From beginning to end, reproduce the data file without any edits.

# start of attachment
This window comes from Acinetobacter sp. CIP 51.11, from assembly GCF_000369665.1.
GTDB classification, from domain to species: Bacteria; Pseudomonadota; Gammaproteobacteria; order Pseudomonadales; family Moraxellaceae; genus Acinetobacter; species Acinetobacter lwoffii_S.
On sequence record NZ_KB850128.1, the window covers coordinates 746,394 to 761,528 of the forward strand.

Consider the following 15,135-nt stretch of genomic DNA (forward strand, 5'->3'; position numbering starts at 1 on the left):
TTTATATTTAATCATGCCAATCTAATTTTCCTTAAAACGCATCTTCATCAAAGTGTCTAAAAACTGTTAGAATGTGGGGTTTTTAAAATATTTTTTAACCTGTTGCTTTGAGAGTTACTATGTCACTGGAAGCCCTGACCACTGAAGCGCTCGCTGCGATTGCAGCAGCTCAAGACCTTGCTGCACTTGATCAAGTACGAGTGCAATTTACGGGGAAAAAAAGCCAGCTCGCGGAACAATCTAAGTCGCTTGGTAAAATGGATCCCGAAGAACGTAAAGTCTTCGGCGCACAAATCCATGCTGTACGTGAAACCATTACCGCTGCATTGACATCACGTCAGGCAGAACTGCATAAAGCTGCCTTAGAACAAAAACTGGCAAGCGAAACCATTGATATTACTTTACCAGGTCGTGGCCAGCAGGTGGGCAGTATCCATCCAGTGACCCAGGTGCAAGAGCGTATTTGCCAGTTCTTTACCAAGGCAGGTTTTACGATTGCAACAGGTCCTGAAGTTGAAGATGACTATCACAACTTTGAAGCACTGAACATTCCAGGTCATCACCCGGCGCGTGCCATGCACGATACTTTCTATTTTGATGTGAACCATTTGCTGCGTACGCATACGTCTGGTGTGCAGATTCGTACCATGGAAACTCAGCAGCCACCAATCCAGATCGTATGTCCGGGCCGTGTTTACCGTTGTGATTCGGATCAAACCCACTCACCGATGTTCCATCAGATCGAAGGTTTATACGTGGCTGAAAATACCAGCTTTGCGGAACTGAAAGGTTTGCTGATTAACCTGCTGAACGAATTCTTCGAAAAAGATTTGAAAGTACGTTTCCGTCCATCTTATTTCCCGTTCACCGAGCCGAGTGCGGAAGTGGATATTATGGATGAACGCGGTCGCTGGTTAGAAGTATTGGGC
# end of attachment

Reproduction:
This window comes from Acinetobacter sp. CIP 51.11, from assembly GCF_000369665.1.
GTDB classification, from domain to species: Bacteria; Pseudomonadota; Gammaproteobacteria; order Pseudomonadales; family Moraxellaceae; genus Acinetobacter; species Acinetobacter lwoffii_S.
On sequence record NZ_KB850128.1, the window covers coordinates 746,394 to 761,528 of the forward strand.

Consider the following 15,135-nt stretch of genomic DNA (forward strand, 5'->3'; position numbering starts at 1 on the left):
TTTATATTTAATCATGCCAATCTAATTTTCCTTAAAACGCATCTTCATCAAAGTGTCTAAAAACTGTTAGAATGTGGGGTTTTTAAAATATTTTTTAACCTGTTGCTTTGAGAGTTACTATGTCACTGGAAGCCCTGACCACTGAAGCGCTCGCTGCGATTGCAGCAGCTCAAGACCTTGCTGCACTTGATCAAGTACGAGTGCAATTTACGGGGAAAAAAAGCCAGCTCGCGGAACAATCTAAGTCGCTTGGTAAAATGGATCCCGAAGAACGTAAAGTCTTCGGCGCACAAATCCATGCTGTACGTGAAACCATTACCGCTGCATTGACATCACGTCAGGCAGAACTGCATAAAGCTGCCTTAGAACAAAAACTGGCAAGCGAAACCATTGATATTACTTTACCAGGTCGTGGCCAGCAGGTGGGCAGTATCCATCCAGTGACCCAGGTGCAAGAGCGTATTTGCCAGTTCTTTACCAAGGCAGGTTTTACGATTGCAACAGGTCCTGAAGTTGAAGATGACTATCACAACTTTGAAGCACTGAACATTCCAGGTCATCACCCGGCGCGTGCCATGCACGATACTTTCTATTTTGATGTGAACCATTTGCTGCGTACGCATACGTCTGGTGTGCAGATTCGTACCATGGAAACTCAGCAGCCACCAATCCAGATCGTATGTCCGGGCCGTGTTTACCGTTGTGATTCGGATCAAACCCACTCACCGATGTTCCATCAGATCGAAGGTTTATACGTGGCTGAAAATACCAGCTTTGCGGAACTGAAAGGTTTGCTGATTAACCTGCTGAACGAATTCTTCGAAAAAGATTTGAAAGTACGTTTCCGTCCATCTTATTTCCCGTTCACCGAGCCGAGTGCGGAAGTGGATATTATGGATGAACGCGGTCGCTGGTTAGAAGTATTGGGC